beta ray

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Related to beta ray: alpha ray

be·ta par·ti·cle

an electron, either positively (positron, β+) or negatively (negatron, β-) charged, emitted during beta decay of a radionuclide.
See also: cathode rays.
Synonym(s): beta ray

beta particle

An ionising electron or positron which is emitted from decaying radioactive nuclei during beta decay or beta emission. Beta particles are equal in mass and charge to electrons.


Abbreviation for beta.


(β) (bā'tă)
1. Second letter of the Greek alphabet.
2. chemistry Denotes the second in a series, the second carbon from a functional (e.g., carboxylic) group, or the direction of a chemical bond toward the viewer. For terms with the prefix β, see the specific term.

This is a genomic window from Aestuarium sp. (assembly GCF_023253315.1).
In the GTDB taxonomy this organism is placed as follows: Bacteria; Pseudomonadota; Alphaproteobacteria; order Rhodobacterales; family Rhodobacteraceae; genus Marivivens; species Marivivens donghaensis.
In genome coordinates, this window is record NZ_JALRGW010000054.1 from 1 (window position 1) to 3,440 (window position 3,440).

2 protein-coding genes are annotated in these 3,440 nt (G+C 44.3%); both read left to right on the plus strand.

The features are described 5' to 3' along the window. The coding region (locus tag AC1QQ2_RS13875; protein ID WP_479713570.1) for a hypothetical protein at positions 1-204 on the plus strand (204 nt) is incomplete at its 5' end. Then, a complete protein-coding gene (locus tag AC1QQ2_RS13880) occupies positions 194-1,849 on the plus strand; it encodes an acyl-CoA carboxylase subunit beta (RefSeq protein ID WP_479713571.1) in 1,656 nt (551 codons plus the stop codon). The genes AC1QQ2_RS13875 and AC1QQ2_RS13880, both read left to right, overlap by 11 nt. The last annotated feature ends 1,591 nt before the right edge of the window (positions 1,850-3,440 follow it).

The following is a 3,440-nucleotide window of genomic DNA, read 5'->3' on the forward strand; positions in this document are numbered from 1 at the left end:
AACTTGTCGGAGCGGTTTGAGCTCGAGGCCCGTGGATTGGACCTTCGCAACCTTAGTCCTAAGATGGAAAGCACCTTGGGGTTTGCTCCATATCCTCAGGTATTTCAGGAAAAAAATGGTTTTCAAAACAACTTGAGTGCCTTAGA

beta ray

A ray composed of negatively charged electrons expelled from atoms of disintegrating radioactive elements.
Synonym: beta particle
See also: ray
References in periodicals archive ?
Beta rays come from an e-beam generator, which provides the same features as gamma radiation but with reduced penetrating power.
By now it was understood that beta rays were streams of speeding electrons (beta particles), while gamma rays were electromagnetic radiation of still shorter wavelength and higher frequency than X rays.
The ocean contains a certain amount of radioactive potassium, which emits beta rays that produce Cherenkov light of their own.
The beta rays emitted from the CU-67 can isolate and attack tumors on a very deep level.
The liquid was tainted with 80 million Bq per liter of radioactive material emitting beta rays.
After decay the nucleus does not always go to its ground state or least-energy state, and this can have an effect on the energy spectrum of the beta rays that is similar to the effect a small neutrino mass would have.
85 million becquerels of radioactive substances emitting beta rays, such as strontium-90, have been discharged.